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7-Chlorokynurenic acid

7-Chlorokynurenic acid
7-Chlorokynurenate.png
Names
IUPAC name
7-chloro-4-oxo-1H-quinoline-2-carboxylic acid
Other names
7-chlorokynurenate; 7-CTKA
Identifiers
3D model (JSmol)
ChemSpider
ECHA InfoCard 100.038.088
Properties
C10H6Cl1N1O3
Molar mass 223.61254 g/mol
Except where otherwise noted, data are given for materials in their standard state (at 25 °C [77 °F], 100 kPa).
Infobox references

7-Chlorokynurenic acid (7-CKA) is a tool compound that acts as a potent and selective noncompetitive antagonist of the glycine site of the NMDA receptor.[1] It produces ketamine-like rapid antidepressant effects in animal models of depression.[2][3] However, 7-CKA is unable to cross the blood-brain-barrier, and for this reason, is unsuitable for clinical use.[4] As a result, a centrally-penetrant prodrug of 7-CKA, 4-chlorokynurenine (AV-101), has been developed for use in humans, and is being studied in clinical trials as a potential treatment for major depressive disorder,[4][5][6] and anti-nociception.[7] In addition to antagonizing the NMDA receptor, 7-CKA also acts as a potent inhibitor of the reuptake of glutamate into synaptic vesicles (or as a vesicular glutamate reuptake inhibitor), an action that it mediates via competitive blockade of vesicular glutamate transporters (Ki = 0.59 mM).[8]

See also

References

  1. ^ Kemp JA, Foster AC, Leeson PD, Priestley T, Tridgett R, Iversen LL, Woodruff GN (1988). "7-Chlorokynurenic acid is a selective antagonist at the glycine modulatory site of the N-methyl-D-aspartate receptor complex". Proc. Natl. Acad. Sci. U.S.A. 85 (17): 6547–50. doi:10.1073/pnas.85.17.6547. PMC 282010. PMID 2842779.
  2. ^ Zhang, Ke; Xu, Ting; Yuan, Zhongmin; Wei, Zhisheng; Yamaki, Vitor Nagai; Huang, Mingfa; Huganir, Richard L.; Cai, Xiang (2016-12-13). "Essential roles of AMPA receptor GluA1 phosphorylation and presynaptic HCN channels in fast-acting antidepressant responses of ketamine". Sci. Signal. 9 (458): ra123–ra123. doi:10.1126/scisignal.aai7884. ISSN 1945-0877. PMC 5564288. PMID 27965425.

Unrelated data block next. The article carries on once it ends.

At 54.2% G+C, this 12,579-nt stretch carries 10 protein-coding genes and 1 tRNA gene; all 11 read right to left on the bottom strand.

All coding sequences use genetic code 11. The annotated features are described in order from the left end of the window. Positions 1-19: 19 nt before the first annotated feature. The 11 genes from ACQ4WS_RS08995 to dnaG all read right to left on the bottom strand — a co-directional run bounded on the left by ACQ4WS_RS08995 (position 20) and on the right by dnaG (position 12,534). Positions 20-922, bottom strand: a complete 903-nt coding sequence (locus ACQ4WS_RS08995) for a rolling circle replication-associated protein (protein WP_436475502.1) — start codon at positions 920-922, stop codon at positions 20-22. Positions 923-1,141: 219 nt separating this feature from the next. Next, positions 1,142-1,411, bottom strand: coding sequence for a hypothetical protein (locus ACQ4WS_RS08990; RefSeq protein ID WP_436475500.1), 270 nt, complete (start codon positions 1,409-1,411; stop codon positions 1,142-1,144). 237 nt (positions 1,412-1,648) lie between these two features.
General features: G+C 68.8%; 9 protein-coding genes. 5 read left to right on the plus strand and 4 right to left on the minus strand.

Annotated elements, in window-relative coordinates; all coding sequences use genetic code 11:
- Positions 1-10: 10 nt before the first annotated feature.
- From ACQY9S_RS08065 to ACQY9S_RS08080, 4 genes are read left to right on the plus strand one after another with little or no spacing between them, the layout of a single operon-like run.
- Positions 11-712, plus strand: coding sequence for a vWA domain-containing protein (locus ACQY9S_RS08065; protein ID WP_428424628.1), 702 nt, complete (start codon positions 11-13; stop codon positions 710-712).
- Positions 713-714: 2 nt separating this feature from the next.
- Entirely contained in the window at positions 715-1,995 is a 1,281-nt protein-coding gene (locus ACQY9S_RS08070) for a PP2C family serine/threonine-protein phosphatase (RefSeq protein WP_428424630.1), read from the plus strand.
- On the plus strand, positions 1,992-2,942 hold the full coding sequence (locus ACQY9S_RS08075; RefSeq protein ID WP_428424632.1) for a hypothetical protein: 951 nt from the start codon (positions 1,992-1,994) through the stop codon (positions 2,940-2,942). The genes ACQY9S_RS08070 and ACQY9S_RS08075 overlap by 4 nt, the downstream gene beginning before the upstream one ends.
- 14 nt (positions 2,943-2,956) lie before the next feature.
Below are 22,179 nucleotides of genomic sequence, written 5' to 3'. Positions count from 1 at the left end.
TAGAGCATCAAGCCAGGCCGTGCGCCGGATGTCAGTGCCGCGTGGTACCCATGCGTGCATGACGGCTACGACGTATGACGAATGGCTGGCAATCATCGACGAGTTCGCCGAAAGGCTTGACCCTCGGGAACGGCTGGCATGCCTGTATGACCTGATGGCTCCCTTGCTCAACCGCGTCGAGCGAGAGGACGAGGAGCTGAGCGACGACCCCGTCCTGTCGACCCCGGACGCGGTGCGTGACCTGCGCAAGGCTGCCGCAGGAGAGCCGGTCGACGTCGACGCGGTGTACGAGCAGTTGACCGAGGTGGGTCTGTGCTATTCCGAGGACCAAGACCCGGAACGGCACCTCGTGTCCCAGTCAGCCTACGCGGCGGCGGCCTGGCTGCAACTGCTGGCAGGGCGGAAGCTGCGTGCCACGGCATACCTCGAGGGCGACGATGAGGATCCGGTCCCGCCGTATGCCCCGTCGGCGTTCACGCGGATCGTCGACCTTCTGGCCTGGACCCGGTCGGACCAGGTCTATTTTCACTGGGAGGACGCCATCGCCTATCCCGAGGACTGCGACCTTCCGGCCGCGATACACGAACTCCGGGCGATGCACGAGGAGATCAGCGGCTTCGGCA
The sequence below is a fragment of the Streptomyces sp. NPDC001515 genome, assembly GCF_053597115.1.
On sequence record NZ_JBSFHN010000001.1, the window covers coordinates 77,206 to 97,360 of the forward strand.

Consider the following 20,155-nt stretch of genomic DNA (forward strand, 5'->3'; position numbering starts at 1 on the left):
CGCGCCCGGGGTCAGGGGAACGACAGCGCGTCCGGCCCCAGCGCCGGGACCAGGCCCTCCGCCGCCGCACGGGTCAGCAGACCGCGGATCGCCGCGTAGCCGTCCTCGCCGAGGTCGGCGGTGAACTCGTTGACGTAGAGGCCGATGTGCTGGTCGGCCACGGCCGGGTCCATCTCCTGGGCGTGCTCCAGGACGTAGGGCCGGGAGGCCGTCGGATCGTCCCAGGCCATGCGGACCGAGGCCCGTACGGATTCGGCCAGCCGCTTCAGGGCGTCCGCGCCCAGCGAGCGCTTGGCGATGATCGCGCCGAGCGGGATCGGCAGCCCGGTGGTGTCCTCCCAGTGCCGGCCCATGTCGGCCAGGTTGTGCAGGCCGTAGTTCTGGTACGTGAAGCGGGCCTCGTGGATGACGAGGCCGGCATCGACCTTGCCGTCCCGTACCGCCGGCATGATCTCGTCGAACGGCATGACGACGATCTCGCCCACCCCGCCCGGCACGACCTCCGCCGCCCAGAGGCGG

3. ^ Zanos, Panos; Piantadosi, Sean C.; Wu, Hui-Qiu; Pribut, Heather J.; Dell, Matthew J.; Can, Adem; Snodgrass, H. Ralph; Zarate, Carlos A.; Schwarcz, Robert (October 2015). "The Prodrug 4-Chlorokynurenine Causes Ketamine-Like Antidepressant Effects, but Not Side Effects, by NMDA/GlycineB-Site Inhibition". The Journal of Pharmacology and Experimental Therapeutics. 355 (1): 76–85. doi:10.1124/jpet.115.225664. ISSN 1521-0103. PMC 4576668. PMID 26265321.
  4. ^ a b Hokari M, Wu HQ, Schwarcz R, Smith QR (1996). "Facilitated brain uptake of 4-chlorokynurenine and conversion to 7-chlorokynurenic acid". NeuroReport. 8 (1): 15–8. doi:10.1097/00001756-199612200-00004. PMID 9051744.
  5. ^ Gerhard, Danielle M.; Wohleb, Eric S.; Duman, Ronald S. (March 2016). "Emerging treatment mechanisms for depression: focus on glutamate and synaptic plasticity". Drug Discovery Today. 21 (3): 454–464. doi:10.1016/j.drudis.2016.01.016. ISSN 1878-5832. PMC 4803609. PMID 26854424.
  6. ^ Vécsei, László; Szalárdy, Levente; Fülöp, Ferenc; Toldi, József (2012). "Kynurenines in the CNS: recent advances and new questions". Nature Reviews Drug Discovery. 12 (1): 64–82. doi:10.1038/nrd3793. ISSN 1474-1776. PMID 23237916.
  7. ^ Wallace, Mark; White, Alexander; Grako, Kathy A.; Lane, Randal; Cato, Allen (Jo); Snodgrass, H. Ralph (2017-06-14). "Randomized, double-blind, placebo-controlled, dose-escalation study: Investigation of the safety, pharmacokinetics, and antihyperalgesic activity of l-4-chlorokynurenine in healthy volunteers". Scandinavian Journal of Pain. 0 (1). doi:10.1016/j.sjpain.2017.05.004. ISSN 1877-8860.
  8. ^ Bartlett RD, Esslinger CS, Thompson CM, Bridges RJ (1998). "Substituted quinolines as inhibitors of L-glutamate transport into synaptic vesicles". Neuropharmacology. 37 (7): 839–46. doi:10.1016/s0028-3908(98)00080-x. PMID 9776380.